Every time you think you’ve got Burn Notice (USA Network, Thursdays, 9/8C) figured out, its writers throw a curve – like changing Michael’s status from burned to active; like killing off one of the show’s best recurring villains (RIP Larry); like moving away from the case of the week at unexpected times; like changing up the timing on big event cliffhangers and hitting the core characters with unexpected loss; like this week’s highly irregular summer finale.
Burn Notice [USA, Thursdays, 9/8C] returns for its fifth season with a big change – Michael Westen is no longer a burnt agent. He is, once again, working for The Company – albeit as an asset rather than an agent – and looking to capture the last remaining person behind his frame-up.
For three seasons, Burn Notice’s Michael Westen has sought the person[s] responsible for his being burned and stuck in the last place he ever wanted to be – Miami. Now a menacingly charming, bullet-headed black guy with a booming voice and ten thousand dollar suits has offered to help him do just that – if Westen does a few ‘errands’ for him.
With season four of Burn Notice being released next week – and season five only a couple of weeks away – I thought it would be fun to look back at the fourth season’s best moments [and episodes].
It was an eventful season for burnt spy Michael Westen [Jeffrey Donovan]: he found himself semi-willingly working with the people who burned him – and their slick, politely nasty representative, Vaughn [Robert Wisdom] – to take care of some problems that could have caused the country a great deal of bother. Along the way, he, his friends – ex-IRA demolitions/weapons expert Fiona [Gabrielle Anwar], former Navy SEAL, Sam Axe [Bruce Campbell] and Jesse [Coby Bell], a counterintelligence agent Westen accidentally burned – and, on occasion, his feisty, manipulative mom, Madeline [Sharon Gless – who deserved her Emmy nomination] took on lesser [bit no less dangerous] opponents like: a motorcycle gang, a drug syndicate, a flirty assassin and many more.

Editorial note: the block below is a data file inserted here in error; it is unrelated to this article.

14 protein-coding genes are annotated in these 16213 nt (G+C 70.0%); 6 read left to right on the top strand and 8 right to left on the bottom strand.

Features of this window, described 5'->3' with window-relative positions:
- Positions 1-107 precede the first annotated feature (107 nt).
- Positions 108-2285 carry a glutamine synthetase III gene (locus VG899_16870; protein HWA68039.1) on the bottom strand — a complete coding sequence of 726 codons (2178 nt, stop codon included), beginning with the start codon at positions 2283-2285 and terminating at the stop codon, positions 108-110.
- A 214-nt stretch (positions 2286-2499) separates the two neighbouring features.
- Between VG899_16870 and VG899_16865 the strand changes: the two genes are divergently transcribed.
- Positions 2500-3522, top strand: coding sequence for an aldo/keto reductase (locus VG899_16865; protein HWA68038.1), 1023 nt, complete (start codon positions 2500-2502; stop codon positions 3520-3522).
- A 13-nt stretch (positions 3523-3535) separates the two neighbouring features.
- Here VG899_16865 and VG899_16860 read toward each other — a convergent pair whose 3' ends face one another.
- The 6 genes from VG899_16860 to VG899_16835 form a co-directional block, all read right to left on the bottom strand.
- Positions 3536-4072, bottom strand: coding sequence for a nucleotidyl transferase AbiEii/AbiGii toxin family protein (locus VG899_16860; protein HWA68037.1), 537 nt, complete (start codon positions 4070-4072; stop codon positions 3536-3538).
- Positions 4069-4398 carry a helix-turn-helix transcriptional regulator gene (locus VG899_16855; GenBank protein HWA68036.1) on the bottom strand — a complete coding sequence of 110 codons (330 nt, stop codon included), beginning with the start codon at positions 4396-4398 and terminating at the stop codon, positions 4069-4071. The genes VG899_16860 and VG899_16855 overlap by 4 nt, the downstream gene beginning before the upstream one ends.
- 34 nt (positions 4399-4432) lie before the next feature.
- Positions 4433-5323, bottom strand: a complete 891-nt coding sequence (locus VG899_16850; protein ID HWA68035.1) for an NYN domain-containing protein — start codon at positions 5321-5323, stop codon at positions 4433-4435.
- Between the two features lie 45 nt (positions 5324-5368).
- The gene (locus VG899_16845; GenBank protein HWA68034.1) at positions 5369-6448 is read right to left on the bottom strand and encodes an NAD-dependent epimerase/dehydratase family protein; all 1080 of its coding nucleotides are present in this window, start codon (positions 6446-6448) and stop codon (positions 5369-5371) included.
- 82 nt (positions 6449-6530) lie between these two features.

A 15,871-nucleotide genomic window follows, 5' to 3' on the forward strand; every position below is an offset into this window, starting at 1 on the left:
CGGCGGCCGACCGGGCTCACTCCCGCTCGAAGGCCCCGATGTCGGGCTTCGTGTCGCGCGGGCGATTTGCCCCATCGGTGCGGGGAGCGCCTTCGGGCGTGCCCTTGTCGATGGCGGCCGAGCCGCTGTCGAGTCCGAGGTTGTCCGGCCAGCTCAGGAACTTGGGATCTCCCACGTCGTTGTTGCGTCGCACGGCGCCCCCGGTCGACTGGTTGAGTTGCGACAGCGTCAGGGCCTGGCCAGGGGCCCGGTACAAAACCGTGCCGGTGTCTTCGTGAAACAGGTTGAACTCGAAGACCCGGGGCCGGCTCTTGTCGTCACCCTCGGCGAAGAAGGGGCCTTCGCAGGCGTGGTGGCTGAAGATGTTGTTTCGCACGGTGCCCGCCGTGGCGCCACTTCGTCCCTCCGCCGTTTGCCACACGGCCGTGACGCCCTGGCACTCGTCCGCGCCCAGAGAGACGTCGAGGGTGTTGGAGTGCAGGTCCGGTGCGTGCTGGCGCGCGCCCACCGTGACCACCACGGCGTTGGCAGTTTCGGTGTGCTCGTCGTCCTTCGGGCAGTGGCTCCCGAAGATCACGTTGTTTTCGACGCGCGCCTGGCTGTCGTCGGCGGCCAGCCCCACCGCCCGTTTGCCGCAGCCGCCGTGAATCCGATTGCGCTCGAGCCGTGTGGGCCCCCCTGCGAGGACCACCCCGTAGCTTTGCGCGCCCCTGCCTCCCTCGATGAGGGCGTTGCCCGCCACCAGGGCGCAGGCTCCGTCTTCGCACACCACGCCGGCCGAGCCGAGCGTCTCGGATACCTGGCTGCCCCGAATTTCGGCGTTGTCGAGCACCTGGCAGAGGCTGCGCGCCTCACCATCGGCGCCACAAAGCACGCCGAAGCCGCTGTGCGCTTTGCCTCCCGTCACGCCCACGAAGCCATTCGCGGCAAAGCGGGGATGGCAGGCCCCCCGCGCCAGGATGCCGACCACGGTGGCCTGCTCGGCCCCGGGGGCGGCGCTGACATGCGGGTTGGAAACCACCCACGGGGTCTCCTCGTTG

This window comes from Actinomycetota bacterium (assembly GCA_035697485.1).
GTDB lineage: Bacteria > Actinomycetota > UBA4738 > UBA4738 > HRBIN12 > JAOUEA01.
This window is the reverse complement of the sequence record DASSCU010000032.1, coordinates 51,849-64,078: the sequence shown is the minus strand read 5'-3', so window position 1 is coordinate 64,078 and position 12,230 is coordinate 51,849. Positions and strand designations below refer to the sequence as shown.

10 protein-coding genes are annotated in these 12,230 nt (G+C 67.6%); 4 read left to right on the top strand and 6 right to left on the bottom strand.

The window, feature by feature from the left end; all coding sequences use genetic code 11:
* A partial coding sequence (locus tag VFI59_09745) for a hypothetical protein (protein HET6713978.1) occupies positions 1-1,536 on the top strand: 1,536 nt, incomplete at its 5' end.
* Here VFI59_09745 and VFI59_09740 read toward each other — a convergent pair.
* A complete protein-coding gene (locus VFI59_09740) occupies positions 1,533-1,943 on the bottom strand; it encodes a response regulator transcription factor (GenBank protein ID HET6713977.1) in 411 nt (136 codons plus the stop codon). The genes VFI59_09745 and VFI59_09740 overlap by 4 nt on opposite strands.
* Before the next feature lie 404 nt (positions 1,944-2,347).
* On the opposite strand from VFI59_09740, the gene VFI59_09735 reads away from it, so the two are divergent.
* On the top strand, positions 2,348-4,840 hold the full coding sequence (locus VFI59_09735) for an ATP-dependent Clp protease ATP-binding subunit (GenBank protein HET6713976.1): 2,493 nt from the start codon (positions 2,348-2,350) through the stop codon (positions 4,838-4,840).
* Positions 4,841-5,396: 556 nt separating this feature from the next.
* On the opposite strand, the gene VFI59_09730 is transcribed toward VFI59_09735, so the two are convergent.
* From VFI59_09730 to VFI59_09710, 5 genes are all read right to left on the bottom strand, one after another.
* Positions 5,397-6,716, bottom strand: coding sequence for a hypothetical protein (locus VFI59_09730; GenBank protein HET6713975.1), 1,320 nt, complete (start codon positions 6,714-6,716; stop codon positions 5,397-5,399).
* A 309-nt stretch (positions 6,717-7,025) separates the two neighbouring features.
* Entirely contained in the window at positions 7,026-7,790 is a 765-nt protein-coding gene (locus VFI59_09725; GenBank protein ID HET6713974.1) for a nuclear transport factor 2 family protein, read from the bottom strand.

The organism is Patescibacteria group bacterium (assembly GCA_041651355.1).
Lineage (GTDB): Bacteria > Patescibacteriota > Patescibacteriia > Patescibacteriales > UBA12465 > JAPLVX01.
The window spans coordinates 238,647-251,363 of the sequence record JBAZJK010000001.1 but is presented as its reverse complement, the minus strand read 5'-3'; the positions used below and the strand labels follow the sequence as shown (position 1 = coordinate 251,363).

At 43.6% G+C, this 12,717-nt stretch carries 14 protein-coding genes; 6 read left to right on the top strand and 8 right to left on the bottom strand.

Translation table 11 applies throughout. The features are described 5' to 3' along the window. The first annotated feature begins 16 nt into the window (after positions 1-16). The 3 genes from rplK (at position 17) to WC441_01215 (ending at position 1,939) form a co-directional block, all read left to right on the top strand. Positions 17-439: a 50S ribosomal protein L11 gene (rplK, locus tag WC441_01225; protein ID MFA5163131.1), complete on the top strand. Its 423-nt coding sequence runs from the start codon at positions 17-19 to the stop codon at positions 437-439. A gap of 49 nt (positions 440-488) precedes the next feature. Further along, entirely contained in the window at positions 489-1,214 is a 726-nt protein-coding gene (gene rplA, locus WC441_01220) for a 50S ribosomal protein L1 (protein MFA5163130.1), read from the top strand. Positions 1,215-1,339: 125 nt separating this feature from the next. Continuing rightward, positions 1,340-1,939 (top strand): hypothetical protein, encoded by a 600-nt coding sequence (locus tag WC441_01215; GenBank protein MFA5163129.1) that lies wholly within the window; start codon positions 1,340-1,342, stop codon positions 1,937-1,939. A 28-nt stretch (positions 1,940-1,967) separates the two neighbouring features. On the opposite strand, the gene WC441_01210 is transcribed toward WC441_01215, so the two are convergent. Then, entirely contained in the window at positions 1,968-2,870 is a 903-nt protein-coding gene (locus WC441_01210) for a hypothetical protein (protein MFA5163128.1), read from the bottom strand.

Following the jump, my five favorite episodes and fifteen moments/reasons that season four was so much fun. Tomorrow: Fifteen Reasons To enjoy White Collar Season Two.
Despite having what is sometimes referred to as a blue sky filter, the USA Network has a number of programs that really stretch that description. Foremost amongst them is Burn Notice [Thursday, 10/9C]. The series returns this week with Eyes Open, an episode that picks up with Michael Westen [Jeffrey Donovan] in far less than his usual top condition – but there’s a missing bible and a coded list of the persons responsible for burning him and, well, he can’t let a little thing like a hole in his clavicle [his words…] keep him from taking care of business. And then there’s this seemingly unrelated explosion…
Burt Reynolds, best known for playing loveable scoundrels like Bandit in the 1977 homage to the CB/ Trucker craze “Smokey and the Bandit”, will guest star as a former CIA operative who gives Jeffrey Donovan’s character Michael Westen a glimpse into his own future on the upcoming 4th season of USA’s spy drama, “Burn Notice.”
The still handsome 74 year old actor is no stranger to working on television.Reynolds began his acting career in a guest starring role in the 1959 cop drama “The M Squad” and from 1962 to 1965 Reynolds played Quint Asper, Dodge City’s half American Indian blacksmith on the long running western series “Gunsmoke”. The rugged action made a successful transition to the big screen and became a true silver screen standout in the tough-guy role of Lewis Medlock in John Boorman’s 1972 backwoods shocker, Deliverance.
“Burn Notice” is a sexy, action-packed original series starring Jeffrey Donovan as Michael Westen, a blacklisted spy. After coming face to face with the group of people that burned him, Michael must figure out his next move. All while staying ahead of anyone else that may have him in their crosshairs. In the meantime, he continues to use his unique skills and training to help people in desperate need of assistance. The series also stars Gabrielle Anwar, Bruce Campbell and Sharon Gless.
Burn Notice returns to USA Network for it’s 4th season on Thursday June 4th at 9PM EST.
As the third season of Burn Notice heats, Eclipse’s own Tiffany D’Emidio had the opportunity to be one of twenty media bloggers taking part in a teleconference Q&A session with Bruce Campbell [Sam Axe] and Sharon Gless [Madeline Westen] of USA Network’s top-rated series, Burn Notice [Thursdays, 9/8C]. The topics ranged from chemistry to zombies [and Campbell had a stunningly appropriate response to that one].
How do you create and write a series like Burn Notice? What influences – from life and classic TV – go into the unique mix that is Burn Notice [USA, Thursdays, 10/9C]? Series creator Matt Nix answers these questions and more…